This is how water droplets will help programmers
Researchers from MIT are developing a technology that transforms water droplets into programmable, interactive tools for better entertainment and communication.
The water droplets will be taken from the everyday environment for digital programming and then manipulated via a computer interface. The project is being led by researcher Udayan Umapathi and professor Hiroshi Ishii from the university’s Tangible Media Group.
This is made possible through a technique called electrowetting, which is used for manipulating dielectric materials like water with electric fields. Umapathi explained that he first worked out the physics for programming sand particles when he took Professor Neil Gernshenfeld’s class on the “Physics of Information Technology,” and that their discussions led to the idea that the derivations would apply to water as well.
They hope the new technology will demonstrate the potential for water as an interactive medium for creativity, art, entertainment, and communication, to better connect people to their physical environment.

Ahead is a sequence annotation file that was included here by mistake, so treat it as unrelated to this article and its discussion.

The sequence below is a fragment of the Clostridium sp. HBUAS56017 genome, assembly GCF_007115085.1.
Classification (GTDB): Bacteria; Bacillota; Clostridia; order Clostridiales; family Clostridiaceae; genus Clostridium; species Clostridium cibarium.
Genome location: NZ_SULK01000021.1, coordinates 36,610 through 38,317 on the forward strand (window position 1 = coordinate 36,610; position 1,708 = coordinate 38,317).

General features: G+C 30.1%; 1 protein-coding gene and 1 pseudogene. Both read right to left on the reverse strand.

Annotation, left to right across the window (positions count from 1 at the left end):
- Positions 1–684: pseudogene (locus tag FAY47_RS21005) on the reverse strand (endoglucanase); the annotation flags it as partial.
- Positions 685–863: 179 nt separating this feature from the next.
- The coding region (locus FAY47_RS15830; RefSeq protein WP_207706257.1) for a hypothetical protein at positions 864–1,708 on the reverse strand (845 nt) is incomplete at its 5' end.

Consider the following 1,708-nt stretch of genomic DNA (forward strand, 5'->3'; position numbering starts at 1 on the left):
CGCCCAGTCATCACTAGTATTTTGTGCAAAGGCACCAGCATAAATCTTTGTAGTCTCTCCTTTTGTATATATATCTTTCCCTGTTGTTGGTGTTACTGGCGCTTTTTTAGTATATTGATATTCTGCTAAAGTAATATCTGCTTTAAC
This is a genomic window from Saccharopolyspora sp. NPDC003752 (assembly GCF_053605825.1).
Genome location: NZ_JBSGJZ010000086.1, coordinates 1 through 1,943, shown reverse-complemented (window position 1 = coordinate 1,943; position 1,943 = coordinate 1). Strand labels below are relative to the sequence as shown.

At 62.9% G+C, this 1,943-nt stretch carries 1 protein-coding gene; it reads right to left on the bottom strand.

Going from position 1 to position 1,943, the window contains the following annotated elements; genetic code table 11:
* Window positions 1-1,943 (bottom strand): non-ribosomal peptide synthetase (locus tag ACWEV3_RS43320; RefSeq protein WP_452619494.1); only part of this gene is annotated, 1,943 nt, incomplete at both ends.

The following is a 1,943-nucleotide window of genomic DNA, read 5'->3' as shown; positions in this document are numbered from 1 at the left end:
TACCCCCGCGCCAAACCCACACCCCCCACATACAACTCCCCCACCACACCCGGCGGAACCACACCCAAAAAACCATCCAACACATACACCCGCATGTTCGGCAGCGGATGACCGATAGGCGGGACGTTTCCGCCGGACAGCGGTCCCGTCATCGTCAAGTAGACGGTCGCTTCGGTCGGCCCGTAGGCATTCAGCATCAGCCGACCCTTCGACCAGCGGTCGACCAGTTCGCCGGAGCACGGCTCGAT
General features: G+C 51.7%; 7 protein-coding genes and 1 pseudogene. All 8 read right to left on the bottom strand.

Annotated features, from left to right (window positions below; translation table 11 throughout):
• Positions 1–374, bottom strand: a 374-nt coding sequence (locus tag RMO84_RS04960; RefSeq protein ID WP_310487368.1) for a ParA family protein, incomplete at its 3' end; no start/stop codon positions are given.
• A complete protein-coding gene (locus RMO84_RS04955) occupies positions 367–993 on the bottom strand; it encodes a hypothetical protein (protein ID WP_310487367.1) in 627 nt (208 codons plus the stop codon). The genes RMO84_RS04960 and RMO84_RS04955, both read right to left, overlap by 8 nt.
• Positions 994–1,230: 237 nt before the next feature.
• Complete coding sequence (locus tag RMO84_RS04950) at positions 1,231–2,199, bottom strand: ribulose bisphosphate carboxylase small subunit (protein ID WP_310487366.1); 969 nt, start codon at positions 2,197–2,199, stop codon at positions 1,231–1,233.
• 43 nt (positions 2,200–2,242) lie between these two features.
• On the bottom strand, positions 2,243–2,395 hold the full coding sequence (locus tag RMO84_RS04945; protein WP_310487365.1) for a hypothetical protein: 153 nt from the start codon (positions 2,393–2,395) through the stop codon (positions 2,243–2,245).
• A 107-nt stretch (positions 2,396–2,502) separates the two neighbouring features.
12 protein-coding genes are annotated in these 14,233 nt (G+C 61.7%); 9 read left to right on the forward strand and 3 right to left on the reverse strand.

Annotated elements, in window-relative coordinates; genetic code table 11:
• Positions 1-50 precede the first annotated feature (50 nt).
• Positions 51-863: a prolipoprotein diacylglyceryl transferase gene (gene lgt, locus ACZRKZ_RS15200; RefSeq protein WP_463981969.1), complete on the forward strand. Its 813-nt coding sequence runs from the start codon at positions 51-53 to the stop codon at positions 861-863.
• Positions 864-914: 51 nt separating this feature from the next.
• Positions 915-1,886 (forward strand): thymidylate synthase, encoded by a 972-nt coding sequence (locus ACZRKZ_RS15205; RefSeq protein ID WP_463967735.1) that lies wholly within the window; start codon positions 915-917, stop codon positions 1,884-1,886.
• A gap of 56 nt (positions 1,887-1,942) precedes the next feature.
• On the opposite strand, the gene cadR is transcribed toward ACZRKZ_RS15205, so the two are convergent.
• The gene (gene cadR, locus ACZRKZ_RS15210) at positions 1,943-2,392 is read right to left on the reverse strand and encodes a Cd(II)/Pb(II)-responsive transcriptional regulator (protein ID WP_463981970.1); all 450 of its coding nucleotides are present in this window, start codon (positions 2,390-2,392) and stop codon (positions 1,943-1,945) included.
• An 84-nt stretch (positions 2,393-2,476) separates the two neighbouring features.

“If you think about it, as we walk in rain, wash our hands or even work in laboratories, we are constantly interacting with water. So we started asking the question if this beautiful and inspiring material which is ever-present could give us a ‘calm’ computer interface. To show that this is possible, we have created the Programmable Droplets system for interaction.”
According to Umapathi, “this technique can be traced back to experiments from the 19th century. We are repurposing this classical physical mechanism of controlling water’s behavior.”
One of the potential use of programmable droplets is painting. The research team integrated the device into a physical color palette to automatically render and mix colors together. In this scenario, the droplets exist as a “pool”, already colored in cyan, magenta, and yellow (CMY). These colors can be automatically diluted with colorless droplets to create different gradients.
Another potential use, still currently a conceptual idea, would see the programmed droplets used as a communicative medium. Droplets would be digitally programmed to physically render messages written on smartphones on surfaces, like a steamed up mirror, by regulating the shape and motion of the droplets in the condensation.